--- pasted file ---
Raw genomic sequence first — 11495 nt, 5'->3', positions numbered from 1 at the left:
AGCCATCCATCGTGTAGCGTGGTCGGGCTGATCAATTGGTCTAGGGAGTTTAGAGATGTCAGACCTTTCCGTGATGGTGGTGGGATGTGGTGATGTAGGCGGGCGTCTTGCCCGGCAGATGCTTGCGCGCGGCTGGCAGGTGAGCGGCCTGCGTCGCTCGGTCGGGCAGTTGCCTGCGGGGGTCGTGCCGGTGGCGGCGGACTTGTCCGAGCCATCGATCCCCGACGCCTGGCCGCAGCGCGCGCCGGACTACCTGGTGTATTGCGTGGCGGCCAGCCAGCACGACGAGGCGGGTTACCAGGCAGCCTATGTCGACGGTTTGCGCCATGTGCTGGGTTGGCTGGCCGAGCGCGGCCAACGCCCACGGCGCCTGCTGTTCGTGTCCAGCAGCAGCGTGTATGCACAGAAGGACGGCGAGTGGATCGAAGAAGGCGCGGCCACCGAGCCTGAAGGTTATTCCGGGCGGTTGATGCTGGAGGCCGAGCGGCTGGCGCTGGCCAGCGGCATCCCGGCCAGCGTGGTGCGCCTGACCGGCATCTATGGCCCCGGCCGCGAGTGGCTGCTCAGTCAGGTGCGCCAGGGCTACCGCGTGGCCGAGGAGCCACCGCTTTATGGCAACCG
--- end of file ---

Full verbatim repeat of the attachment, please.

Raw genomic sequence first — 11495 nt, 5'->3', positions numbered from 1 at the left:
AGCCATCCATCGTGTAGCGTGGTCGGGCTGATCAATTGGTCTAGGGAGTTTAGAGATGTCAGACCTTTCCGTGATGGTGGTGGGATGTGGTGATGTAGGCGGGCGTCTTGCCCGGCAGATGCTTGCGCGCGGCTGGCAGGTGAGCGGCCTGCGTCGCTCGGTCGGGCAGTTGCCTGCGGGGGTCGTGCCGGTGGCGGCGGACTTGTCCGAGCCATCGATCCCCGACGCCTGGCCGCAGCGCGCGCCGGACTACCTGGTGTATTGCGTGGCGGCCAGCCAGCACGACGAGGCGGGTTACCAGGCAGCCTATGTCGACGGTTTGCGCCATGTGCTGGGTTGGCTGGCCGAGCGCGGCCAACGCCCACGGCGCCTGCTGTTCGTGTCCAGCAGCAGCGTGTATGCACAGAAGGACGGCGAGTGGATCGAAGAAGGCGCGGCCACCGAGCCTGAAGGTTATTCCGGGCGGTTGATGCTGGAGGCCGAGCGGCTGGCGCTGGCCAGCGGCATCCCGGCCAGCGTGGTGCGCCTGACCGGCATCTATGGCCCCGGCCGCGAGTGGCTGCTCAGTCAGGTGCGCCAGGGCTACCGCGTGGCCGAGGAGCCACCGCTTTATGGCAACCG